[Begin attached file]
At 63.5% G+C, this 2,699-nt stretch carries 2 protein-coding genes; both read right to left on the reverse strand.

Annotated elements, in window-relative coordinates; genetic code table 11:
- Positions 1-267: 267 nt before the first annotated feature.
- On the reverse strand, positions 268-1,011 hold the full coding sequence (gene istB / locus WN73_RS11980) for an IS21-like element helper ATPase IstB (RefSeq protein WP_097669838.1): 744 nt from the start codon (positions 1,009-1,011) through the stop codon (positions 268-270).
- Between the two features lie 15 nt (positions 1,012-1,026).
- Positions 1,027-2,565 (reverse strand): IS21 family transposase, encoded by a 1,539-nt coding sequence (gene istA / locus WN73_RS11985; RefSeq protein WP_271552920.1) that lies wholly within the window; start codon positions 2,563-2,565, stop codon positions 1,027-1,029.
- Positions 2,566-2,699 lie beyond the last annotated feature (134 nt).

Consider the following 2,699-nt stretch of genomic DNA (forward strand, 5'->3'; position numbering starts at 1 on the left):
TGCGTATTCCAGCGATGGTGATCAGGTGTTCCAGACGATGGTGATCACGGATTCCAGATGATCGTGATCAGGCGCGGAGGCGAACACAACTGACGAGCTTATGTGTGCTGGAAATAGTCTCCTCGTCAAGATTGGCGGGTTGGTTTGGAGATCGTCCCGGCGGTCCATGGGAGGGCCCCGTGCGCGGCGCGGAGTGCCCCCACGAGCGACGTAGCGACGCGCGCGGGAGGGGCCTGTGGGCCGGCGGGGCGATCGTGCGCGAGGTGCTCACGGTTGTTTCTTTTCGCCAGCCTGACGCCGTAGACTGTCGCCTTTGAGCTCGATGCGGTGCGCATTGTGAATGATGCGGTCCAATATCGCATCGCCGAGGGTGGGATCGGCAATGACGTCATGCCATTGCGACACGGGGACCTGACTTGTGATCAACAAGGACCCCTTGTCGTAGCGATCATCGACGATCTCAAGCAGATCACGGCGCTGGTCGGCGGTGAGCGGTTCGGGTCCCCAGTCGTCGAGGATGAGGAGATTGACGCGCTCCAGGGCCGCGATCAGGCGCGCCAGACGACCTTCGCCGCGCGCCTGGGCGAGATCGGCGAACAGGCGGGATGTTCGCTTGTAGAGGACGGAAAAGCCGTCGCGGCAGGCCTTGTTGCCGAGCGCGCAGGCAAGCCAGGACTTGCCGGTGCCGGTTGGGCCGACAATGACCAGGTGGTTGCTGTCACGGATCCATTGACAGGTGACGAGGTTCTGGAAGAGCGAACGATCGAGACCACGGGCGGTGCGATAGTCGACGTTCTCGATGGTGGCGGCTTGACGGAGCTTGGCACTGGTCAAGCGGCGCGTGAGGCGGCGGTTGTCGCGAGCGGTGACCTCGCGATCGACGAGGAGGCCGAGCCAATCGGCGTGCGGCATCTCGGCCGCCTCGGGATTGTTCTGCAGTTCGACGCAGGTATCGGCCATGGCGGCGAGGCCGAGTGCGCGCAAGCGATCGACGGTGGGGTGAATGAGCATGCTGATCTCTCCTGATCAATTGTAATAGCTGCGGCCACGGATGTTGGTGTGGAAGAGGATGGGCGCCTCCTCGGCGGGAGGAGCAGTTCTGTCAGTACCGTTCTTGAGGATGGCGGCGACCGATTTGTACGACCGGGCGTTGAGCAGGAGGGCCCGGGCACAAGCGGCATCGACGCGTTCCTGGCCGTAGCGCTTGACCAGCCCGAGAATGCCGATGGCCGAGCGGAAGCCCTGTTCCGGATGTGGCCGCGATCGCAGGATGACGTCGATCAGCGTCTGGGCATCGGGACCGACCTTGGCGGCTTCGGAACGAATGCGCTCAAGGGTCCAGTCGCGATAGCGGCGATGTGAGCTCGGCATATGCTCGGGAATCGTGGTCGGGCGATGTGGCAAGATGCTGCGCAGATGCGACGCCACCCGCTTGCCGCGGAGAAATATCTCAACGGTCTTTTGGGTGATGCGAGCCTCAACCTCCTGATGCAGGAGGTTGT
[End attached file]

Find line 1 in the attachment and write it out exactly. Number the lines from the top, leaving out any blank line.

At 63.5% G+C, this 2,699-nt stretch carries 2 protein-coding genes; both read right to left on the reverse strand.